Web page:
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Injectable computers
  1. Injectable computers

    With a radio specifically designed to communicate through tissue, researchers from the Electrical and Computer Engineering are adding another level to a computer platform small enough to fit inside a medical grade syringe.

  2. Thorny technical questions remain for net neutrality

    Not all online traffic is the same; should we treat it the same anyway?

  3. Novel collaboration to probe brain activity in unprecedented detail

    A pilot program will bring together researchers from different universities to collaborate on advancing research that may lead to a better understanding of the human brain.

  4. Pressure-sensing smartphones: Software lets mobile devices feel force

    New software developed by CSE engineers and inspired, in part, by a Batman movie, could give any smartphone the capacity to sense force or pressure on its screen or body.

  5. Fighting cyber crime with data analytics

    QuadMetrics offers a pair of services to help companies both assess the effectiveness of their security and decide the best way to allocate (or increase) their security budget.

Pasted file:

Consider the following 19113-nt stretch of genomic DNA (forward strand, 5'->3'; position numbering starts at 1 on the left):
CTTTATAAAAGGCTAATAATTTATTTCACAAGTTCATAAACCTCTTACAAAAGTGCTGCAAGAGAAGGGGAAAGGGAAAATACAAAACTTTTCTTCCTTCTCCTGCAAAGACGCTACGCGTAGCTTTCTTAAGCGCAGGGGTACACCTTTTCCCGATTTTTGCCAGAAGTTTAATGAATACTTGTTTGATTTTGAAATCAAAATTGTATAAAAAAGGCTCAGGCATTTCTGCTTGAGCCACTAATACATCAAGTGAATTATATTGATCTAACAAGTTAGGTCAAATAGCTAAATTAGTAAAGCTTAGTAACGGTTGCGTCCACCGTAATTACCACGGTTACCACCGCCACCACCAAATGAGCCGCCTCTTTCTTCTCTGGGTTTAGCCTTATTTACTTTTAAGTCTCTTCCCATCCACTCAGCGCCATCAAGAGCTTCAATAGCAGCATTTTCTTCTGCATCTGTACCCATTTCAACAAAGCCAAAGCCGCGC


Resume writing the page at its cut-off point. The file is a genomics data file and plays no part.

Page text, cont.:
6. Alfred O. Hero, III named John H. Holland Distinguished University Professor of EECS

    Hero is honored for his extraordinary accomplishments that have brought distinction to himself, his students, and to the entire University.

  7. Student team works to improve care for premature infants

    The device resembles a swaddling hammock and features a heating pad charged by thermoelectrics, allowing users to light candles beneath the cells to generate power.

  8. Making Memory Smaller, Better, Faster, Stronger

    Prof. Wei Lu and former student Dr. Sung Hyun Jo co-founded Crossbar, Inc. to tackle the physical limitations of conventional memory technology.

  9. Google, U-M to build digital tools for Flint water crisis

    CSE students and faculty will collaborate as a part of a larger team to help respond to the crisis.

  10. Hacking into homes: Security flaws found in SmartThings connected home system

    “I would say it’s okay to use as a hobby right now, but I wouldn’t use it where security is paramount.”

    The post Hacking into homes: Security flaws found in SmartThings connected home system appeared first on Michigan Engineering News.